Saturday, January 12, 2013

So busy!

I haven't actually had time to post on here for the past few days, but here are my entries:

January 9, 2013

Since we couldn’t march across the bridge on the 8th when we originally planned, we did it this morning. It was a very powerful experience doing so, because as I said in yesterday’s post, it makes the LGBT rights movement ever so present and makes me realize that it can’t be just a select few people who work towards a revolution – we need common people too. Everybody needs to be involved.  This is seen in the Civil Rights Movement too. Many people hear Civil Rights and they think of Martin Luther King, Jr. Yes, MLK played a pivotal role in organizing for the movement; however, there were so many more people involved than just him.

After we marched so solemnly across the bridge, we loaded up our buses and headed to New Orleans, with a pitstop in Gulfport, Mississippi!

January 10, 2013             

New Orleans is a city loaded with Civil Rights history. This morning we took a Civil Rights Bus Tour of the City of New Orleans. It was very interesting to see landmarks such as the first market where slaves were sold, even though it is a scar on the United States’ history. It was sad to see the devastation that still blights the city. The Ninth Ward was the area hit the hardest. On our tour, we saw many homes that were still in complete disrepair – most of which had holes in the roof. When water started pouring into the city, the 9th ward is the lowest part of the city, many feet below sea level. These homes were flooded often with over 8 feet of water. People took shelter in their attics, but had to get out somehow, so they had to break holes in the roof. Towards the end of our tour, we saw something wonderful! It was a place that has been rebuilt through the help of Habitat for Humanity, called the Musician’s Village. One place in the middle of the Musician’s Village and 9th ward itself is called the Ellis Marsalis Center for Music. I was absolutely amazed by this outstanding facility and the work they are doing to try to improve the lives of children in the area. The Center has an after school program that teaches kids many different audio/visual and music skills. Everyone is required to learn piano, along with another instrument of their choice. This came about from a dream of Ellis Marsalis, a musician from New Orleans.

The devastation caused by Hurricane Katrina wasn’t just people losing their homes – the city lost many jobs. New Orleans, a very  musical city, lost many musicians. They moved away and found other jobs. The Musician’s Village was meant to bring musicians back, and those musicians help teach at the Center for Music, continuing the knowledge of music in the city’s youth. It is phenomenal!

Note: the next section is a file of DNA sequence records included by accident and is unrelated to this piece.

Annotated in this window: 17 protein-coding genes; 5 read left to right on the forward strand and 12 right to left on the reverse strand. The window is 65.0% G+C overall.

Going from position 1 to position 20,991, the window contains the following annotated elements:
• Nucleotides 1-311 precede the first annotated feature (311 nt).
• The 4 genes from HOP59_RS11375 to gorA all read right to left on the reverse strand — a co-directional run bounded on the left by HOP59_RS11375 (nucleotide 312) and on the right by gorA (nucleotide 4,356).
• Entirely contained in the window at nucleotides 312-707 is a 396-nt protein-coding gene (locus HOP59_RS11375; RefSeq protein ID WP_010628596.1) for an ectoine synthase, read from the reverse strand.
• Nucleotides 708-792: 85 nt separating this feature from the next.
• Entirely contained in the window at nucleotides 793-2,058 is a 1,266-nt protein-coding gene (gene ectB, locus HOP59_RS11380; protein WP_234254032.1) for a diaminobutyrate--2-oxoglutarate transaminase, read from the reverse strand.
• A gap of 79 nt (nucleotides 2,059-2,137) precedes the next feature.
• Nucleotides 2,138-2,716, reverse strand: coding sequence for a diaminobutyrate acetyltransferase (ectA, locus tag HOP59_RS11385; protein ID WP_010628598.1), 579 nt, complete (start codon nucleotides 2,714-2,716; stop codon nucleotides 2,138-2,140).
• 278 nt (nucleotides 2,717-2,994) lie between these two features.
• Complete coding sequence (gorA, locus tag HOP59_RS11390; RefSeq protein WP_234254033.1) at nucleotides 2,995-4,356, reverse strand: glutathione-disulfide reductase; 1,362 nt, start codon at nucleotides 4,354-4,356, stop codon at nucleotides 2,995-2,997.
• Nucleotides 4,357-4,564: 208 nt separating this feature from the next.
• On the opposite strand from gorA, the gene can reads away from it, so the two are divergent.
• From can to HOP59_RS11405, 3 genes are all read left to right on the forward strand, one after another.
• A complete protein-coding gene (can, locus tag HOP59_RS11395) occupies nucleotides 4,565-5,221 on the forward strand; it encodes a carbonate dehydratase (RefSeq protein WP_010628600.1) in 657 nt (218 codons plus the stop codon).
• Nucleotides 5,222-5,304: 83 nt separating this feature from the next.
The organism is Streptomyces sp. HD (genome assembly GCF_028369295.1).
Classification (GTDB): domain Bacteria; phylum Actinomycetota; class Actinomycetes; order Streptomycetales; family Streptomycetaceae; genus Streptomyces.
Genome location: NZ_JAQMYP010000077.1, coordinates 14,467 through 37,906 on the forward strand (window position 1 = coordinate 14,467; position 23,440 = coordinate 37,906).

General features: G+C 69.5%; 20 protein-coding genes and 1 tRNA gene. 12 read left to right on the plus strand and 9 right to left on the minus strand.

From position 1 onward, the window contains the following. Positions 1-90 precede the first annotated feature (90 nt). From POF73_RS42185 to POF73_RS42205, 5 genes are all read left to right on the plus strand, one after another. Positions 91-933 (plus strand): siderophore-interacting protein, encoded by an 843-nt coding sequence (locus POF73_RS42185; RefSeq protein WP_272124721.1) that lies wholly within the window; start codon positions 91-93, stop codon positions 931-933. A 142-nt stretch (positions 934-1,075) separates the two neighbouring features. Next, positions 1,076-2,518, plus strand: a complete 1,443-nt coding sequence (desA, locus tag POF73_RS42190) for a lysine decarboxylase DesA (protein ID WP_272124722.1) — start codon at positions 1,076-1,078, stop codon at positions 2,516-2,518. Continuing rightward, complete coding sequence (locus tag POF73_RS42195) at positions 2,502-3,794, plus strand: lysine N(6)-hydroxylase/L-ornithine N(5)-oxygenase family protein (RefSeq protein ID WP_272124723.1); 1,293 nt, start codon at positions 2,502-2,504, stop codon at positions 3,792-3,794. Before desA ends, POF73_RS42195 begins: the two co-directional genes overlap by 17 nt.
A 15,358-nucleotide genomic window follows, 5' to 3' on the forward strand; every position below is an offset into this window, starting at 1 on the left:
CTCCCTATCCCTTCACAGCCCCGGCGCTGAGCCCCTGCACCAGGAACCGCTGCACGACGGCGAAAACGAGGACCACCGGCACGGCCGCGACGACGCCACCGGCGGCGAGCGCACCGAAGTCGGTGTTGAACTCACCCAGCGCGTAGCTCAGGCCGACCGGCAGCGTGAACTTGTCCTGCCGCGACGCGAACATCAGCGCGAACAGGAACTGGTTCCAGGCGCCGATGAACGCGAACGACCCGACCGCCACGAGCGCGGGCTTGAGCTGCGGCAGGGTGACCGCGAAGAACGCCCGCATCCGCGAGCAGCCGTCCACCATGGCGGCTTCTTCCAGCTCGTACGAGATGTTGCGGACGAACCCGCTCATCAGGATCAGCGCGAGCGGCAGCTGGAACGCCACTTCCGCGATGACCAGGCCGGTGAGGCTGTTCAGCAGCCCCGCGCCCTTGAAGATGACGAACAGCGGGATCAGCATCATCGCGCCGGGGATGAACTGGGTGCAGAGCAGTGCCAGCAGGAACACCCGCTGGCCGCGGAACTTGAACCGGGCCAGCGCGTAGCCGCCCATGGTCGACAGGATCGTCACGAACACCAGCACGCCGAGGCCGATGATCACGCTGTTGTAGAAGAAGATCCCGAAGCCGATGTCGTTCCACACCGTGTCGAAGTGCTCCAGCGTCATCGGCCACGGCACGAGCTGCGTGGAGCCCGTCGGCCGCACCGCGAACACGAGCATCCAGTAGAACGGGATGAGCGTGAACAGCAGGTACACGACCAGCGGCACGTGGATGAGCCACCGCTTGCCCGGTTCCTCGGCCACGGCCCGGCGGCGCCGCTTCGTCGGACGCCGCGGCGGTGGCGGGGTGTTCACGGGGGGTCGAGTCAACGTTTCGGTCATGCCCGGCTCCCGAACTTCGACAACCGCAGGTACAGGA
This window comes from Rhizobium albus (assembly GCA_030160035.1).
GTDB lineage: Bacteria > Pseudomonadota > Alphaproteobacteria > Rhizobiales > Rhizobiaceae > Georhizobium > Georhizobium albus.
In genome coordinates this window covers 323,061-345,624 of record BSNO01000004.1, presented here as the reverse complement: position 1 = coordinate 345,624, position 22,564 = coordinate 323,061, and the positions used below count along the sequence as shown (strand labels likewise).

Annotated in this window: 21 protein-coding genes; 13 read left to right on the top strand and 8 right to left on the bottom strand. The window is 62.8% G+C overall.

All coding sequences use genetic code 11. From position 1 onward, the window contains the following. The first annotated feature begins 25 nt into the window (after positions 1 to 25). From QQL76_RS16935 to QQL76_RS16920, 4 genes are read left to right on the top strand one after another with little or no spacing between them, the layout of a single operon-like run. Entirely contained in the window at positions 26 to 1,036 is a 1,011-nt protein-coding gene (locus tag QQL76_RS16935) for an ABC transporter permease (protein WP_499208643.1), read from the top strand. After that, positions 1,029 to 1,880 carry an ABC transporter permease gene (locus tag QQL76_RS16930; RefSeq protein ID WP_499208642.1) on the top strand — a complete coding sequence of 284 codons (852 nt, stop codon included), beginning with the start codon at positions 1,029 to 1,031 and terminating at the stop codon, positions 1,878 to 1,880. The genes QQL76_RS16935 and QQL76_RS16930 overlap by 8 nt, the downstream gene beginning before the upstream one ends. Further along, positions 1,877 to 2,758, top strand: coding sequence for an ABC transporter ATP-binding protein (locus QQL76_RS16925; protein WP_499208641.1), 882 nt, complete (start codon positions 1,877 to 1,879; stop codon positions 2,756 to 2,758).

Below are just a few fun pics from New Orleans!

Beignets and Coffee from Cafe du Monde

Retro Walgreens

The Cathedral that is in the "postcard" picture of New Orleans

January 11, 2013

Today we travelled to Little Rock, Arkansas. Little Rock is a fascinating place, even though it is quite small, with just under 200,000 people. The first thing on the agenda today was to go to Little Rock Central High School, a site of forced segregation. Due to some unfortunate circumstances, I had to spend my time getting a strep test instead of going to Central High; however, I hear from my peers that it was a great experience!

After Little Rock Central High School, we went to the Capitol to see the statues of the Little Rock Nine (the 9 students of color who desegregated the school), all of whom were pointing to the governor’s office, to serve as a constant reminder to the State of Arkansas to never let something of that caliber happen again.

After that, we went to the Clintion School of Public Service, which was the first school to ever offer a Masters in Public Service. Something Bill Clinton felt a call for was public service; however, he felt he could do more with politics, so he chose that career instead. This is how he is contributing to public service – by creating many public servants with a common purpose of working for the betterment of the society. It was compelling to me, going to the school. I’m almost considering applying there when I go to graduate school! We met first-year students there who all showed such compassion for their chosen field of public service; it really felt like a great community of people to live, learn, and grow with. I think this school would be a great fit for me!

We concluded the evening with a very heartfelt discussion of what we, as students, can do in our own lives to help fight issues of inequality.

January 12, 2013

This morning we toured Heifer International, my FAVORITE charity ever, in Little Rock. Their mission is so profound, “Heifer International's mission is to work with communities to end hunger and poverty and care for the Earth.” And it all started with one cow. When a person donates money to purchase say, a cow, or flock of chickens, to give to a family in a developing country, one of the requirements is that the first-born of that animal goes to another family. This not only helps the family with the animal, but it is helping villages become sustainable by teaching them how to farm and care for these animals. It is just one way social justice is playing out in the world today.

We then went to the Clinton Presidential Library. In my opinion, Bill Clinton made strides for this country in terms of social justice issues, and we haven’t had a president yet to achieve as much as he has. It was great seeing everything he’s done in the museum at the library. Following our visit at the Presidential Library, we headed downtown for lunch, then hopped on the bus to head to our last stop on the trip, Memphis, Tennessee! 

Greg Hofmann
Junior - UWEC
Political Science & Student Affairs

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